Charting the Path for Alzheimer's Prevention with the Colombian Kindred with Autosomal Dominant Alzheimer's Disease
Dr. Quiroz is Associate Professor in the Departments of Psychiatry and Neurology at Massachusetts General Hospital and Harvard Medical School, Boston, MA. She currently serves as Director of the MGH Familial Dementia Neuroimaging Lab, and Multicultural Alzheimer’s Prevention Program (MAPP). She completed her PhD in Clinical Psychology at Boston University and her Clinical Internship and Postdoctoral Fellowship in Neuropsychology at the MGH. Dr. Quiroz’s research interests focus on studying the neural underpinnings of memory dysfunction in the preclinical stages of Alzheimer’s disease (AD). By applying her efforts to the world’s largest family with a single, early onset AD-causing mutation (E280A in PSEN1), her research has provided evidence of brain abnormalities in individuals at genetic risk for AD decades before their clinical onset. Her findings have helped the field to re-conceptualize Alzheimer’s as a sequence of changes that begins decades before cognitive decline, and which may be targeted by promising disease-slowing treatments at a time in which they might have their most profound effect. Her research work has resulted in several publications that have generated considerable discussion in the field, and has achieved recognition by colleagues at the regional, national, and international level. Dr. Quiroz is the recipient of several awards, including the NIH Director’s Early Independence Award, the FABBS Foundation Early Career Impact Award, the National Academy of Neuropsychology Tony Wong Diversity Award, and the Exact, Physical and Natural Sciences Prize from the Alejandro Angel Escobar Foundation in Colombia.
(This will be a hybrid lecture, previously advertised as being on June 22, now June 8 in person at Lipsett Amphitheather and on NIH VideoCast.) We work with an extraordinary kindred of approximately 6,000 individuals in Antioquia, Colombia, which contains roughly 1,200 carriers of a single autosomal-dominant mutation (PSEN1 E280A). These carriers are expected to develop early onset Alzheimer’s Disease, with almost 100% certainty, and have a well-characterized disease course, with mild cognitive impairment (MCI) occurring at a median age of 44, and dementia at 49. For the past two decades, we have been studying these families to identify some of the earliest brain changes that are associated with predisposition to develop Alzheimer’s dementia in the future. Our work with autosomal dominant Alzheimer’s disease has contributed to the reconceptualization of Alzheimer’s disease as a sequence of physiological changes that begins several decades before symptom onset, and which may be delayed or even prevented. Our group has demonstrated that young adults who carry this PSEN1 mutation had brain amyloidosis at the age of 28 years, an average of 16 years before their estimated age of clinical onset (44 years), and had elevated levels of tau pathology in their late 30s, an average of 7 years before symptom onset. Most recently, we published a paradigm shifting article reporting on the first case from these Colombian families who remained cognitively unimpaired until three decades after their estimated age of clinical onset. This patient was found to also have two copies of the APOE3 Christchurch (R136S) mutation, suggesting for the first time that this genetic variant may be protective against AD dementia. This extraordinary case has offered a truly unique opportunity to understand resistance to Alzheimer’s disease, and it is opening new avenues for Alzheimer’s research and treatment.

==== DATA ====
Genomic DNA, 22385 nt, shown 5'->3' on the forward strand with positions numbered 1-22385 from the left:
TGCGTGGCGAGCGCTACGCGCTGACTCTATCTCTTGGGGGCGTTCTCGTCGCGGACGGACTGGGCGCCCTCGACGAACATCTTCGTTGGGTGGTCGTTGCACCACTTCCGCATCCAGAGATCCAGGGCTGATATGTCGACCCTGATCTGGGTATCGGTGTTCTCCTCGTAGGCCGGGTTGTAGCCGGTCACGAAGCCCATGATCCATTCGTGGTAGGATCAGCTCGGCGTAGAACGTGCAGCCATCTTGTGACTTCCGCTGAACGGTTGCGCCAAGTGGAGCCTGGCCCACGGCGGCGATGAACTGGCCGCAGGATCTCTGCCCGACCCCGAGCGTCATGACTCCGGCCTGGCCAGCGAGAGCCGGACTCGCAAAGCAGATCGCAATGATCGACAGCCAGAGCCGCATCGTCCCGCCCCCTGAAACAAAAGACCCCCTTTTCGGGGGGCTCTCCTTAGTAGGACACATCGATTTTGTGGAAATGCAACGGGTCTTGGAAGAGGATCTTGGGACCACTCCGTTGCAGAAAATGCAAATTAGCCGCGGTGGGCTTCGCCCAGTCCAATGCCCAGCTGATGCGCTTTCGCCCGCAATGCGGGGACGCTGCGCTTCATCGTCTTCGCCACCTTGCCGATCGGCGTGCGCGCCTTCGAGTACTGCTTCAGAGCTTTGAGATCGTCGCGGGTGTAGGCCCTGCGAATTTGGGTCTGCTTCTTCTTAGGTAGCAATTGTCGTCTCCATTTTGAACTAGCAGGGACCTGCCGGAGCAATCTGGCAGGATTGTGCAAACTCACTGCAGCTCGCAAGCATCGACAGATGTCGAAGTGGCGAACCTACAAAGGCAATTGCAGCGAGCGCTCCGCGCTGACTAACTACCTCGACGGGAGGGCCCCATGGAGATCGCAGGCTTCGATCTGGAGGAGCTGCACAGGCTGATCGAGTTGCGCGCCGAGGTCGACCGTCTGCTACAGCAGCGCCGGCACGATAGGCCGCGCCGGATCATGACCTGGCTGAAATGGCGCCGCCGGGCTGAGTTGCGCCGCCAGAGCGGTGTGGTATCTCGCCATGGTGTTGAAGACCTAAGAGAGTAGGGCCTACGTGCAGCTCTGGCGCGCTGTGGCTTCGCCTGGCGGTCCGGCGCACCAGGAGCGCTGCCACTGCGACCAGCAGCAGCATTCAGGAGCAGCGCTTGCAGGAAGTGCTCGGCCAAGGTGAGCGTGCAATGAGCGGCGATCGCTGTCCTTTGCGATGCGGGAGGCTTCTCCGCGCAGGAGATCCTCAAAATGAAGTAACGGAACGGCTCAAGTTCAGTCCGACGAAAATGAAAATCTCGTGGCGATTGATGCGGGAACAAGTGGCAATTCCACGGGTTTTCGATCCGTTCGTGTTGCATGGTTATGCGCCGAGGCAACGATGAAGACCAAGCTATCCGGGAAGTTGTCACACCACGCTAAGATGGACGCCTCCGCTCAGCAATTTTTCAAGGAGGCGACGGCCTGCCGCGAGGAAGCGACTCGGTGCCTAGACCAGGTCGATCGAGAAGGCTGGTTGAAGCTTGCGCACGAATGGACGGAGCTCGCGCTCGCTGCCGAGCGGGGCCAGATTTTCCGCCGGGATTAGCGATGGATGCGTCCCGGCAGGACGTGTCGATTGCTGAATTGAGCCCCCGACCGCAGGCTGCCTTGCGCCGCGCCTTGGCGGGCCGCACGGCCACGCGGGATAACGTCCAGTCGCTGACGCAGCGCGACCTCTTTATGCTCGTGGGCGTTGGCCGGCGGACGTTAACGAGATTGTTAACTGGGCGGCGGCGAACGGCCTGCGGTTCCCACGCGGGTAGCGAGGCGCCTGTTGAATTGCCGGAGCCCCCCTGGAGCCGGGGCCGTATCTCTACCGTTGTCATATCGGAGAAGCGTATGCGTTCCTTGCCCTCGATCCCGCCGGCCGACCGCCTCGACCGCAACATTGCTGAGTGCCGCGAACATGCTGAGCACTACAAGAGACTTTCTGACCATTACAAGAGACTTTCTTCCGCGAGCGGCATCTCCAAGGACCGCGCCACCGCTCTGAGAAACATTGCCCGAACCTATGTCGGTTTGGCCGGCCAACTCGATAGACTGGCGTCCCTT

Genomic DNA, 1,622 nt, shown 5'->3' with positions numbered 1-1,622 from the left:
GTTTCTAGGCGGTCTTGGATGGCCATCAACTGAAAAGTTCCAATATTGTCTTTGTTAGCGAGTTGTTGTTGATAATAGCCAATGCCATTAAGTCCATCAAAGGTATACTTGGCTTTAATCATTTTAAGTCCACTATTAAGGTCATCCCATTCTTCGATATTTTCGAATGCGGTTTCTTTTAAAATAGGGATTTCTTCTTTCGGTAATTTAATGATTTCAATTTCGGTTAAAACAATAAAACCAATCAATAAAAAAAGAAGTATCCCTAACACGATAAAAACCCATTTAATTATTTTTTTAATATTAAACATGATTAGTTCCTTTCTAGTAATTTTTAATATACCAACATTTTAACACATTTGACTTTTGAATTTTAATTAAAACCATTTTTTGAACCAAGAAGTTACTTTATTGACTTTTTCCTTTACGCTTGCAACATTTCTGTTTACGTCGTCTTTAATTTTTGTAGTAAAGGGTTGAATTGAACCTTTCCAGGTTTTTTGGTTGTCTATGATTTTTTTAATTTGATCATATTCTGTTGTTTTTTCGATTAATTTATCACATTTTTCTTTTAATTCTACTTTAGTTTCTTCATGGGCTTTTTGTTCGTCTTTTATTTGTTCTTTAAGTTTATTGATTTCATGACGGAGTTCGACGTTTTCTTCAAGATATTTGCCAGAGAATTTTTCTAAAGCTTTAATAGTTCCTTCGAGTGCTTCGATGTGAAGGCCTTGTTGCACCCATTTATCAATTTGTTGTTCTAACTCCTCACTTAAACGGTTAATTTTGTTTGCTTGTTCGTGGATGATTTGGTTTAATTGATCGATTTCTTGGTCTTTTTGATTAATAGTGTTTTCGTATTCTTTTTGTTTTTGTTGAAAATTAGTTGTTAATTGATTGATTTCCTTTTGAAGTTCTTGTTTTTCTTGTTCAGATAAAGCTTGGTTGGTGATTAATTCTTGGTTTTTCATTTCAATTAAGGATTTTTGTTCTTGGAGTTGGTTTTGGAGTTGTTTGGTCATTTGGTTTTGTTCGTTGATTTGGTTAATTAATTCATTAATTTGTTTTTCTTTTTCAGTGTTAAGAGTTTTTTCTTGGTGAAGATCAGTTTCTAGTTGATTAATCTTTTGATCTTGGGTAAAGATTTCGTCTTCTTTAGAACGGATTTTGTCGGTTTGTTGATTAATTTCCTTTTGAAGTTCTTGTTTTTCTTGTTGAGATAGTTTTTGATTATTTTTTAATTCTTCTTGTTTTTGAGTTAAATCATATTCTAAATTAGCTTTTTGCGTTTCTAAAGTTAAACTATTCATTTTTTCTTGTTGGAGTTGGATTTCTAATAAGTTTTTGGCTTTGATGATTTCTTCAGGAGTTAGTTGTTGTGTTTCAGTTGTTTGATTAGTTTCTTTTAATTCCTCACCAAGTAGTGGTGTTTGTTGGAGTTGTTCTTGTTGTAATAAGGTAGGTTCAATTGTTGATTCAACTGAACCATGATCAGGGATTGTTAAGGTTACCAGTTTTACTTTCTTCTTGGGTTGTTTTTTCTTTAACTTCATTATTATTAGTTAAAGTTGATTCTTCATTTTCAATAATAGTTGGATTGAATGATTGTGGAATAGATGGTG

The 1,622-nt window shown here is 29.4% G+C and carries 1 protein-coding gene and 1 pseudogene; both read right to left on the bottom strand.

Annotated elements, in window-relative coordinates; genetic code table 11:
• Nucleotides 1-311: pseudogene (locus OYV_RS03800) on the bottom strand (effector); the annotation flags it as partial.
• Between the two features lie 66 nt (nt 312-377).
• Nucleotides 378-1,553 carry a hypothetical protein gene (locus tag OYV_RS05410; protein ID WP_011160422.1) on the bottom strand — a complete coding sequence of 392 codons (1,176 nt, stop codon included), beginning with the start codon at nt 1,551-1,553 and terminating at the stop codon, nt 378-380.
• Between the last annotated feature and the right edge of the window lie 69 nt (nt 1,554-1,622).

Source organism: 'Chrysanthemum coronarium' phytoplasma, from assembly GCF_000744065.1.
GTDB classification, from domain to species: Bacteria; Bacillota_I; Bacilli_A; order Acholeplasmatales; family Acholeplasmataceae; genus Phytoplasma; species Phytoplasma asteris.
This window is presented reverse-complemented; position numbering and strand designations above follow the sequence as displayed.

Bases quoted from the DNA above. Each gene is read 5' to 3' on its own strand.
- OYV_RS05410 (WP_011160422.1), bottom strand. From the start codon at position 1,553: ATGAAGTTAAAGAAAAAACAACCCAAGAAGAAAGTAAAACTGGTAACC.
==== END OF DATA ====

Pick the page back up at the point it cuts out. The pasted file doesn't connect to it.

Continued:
- Understand the trajectory of Alzheimer’s disease (AD) biomarkers in preclinical autosomal dominant AD
- Characterize the relationships between markers of brain pathology and cognitive decline in preclinical AD
- Discuss advantages and disadvantages of studying biomarkers in familial forms of AD
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